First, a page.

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Recaptured Africans

Surviving Slave Ships, Detention, and Dislocation in the Final Years of the Slave Trade

By Sharla M. Fett

312 pp., 6.125 x 9.25, 16 halftones, 1 map, 1 graph, 5 tables, notes, bibl., index

  • Hardcover ISBN: 978-1-4696-3002-1
    Published: January 2017

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Awards & distinctions

Finalist, 2018 Frederick Douglass Book Prize, Gilder Lehrman Center for the Study of Slavery, Resistance, and Abolition

In the years just before the Civil War, during the most intensive phase of American slave-trade suppression, the U.S. Navy seized roughly 2,000 enslaved Africans from illegal slave ships and brought them into temporary camps at Key West and Charleston. In this study, Sharla Fett reconstructs the social world of these “recaptives” and recounts the relationships they built to survive the holds of slave ships, American detention camps, and, ultimately, a second transatlantic voyage to Liberia. Fett also demonstrates how the presence of slave-trade refugees in southern ports accelerated heated arguments between divergent antebellum political movements--from abolitionist human rights campaigns to slave-trade revivalism--that used recaptives to support their claims about slavery, slave trading, and race.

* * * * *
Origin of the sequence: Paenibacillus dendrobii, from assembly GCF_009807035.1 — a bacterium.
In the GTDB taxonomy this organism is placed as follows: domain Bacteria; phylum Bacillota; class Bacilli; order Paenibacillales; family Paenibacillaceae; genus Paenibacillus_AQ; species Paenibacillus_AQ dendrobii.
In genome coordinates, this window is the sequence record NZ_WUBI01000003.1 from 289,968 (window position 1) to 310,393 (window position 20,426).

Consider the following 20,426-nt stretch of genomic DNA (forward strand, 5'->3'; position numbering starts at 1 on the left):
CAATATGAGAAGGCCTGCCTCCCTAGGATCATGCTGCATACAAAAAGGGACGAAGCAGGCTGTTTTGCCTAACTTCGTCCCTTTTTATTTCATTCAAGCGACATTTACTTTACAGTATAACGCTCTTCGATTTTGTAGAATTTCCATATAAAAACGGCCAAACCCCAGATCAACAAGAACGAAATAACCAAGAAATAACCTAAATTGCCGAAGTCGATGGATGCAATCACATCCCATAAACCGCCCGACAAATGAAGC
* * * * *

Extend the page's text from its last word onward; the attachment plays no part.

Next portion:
By focusing on shipmate relations rather than naval exploits or legal trials, and by analyzing the experiences of both children and adults of varying African origins, Fett provides the first history of U.S. slave-trade suppression centered on recaptive Africans themselves. In so doing, she examines the state of “recaptivity” as a distinctive variant of slave-trade captivity and situates the recaptives’ story within the broader diaspora of “Liberated Africans” throughout the Atlantic world.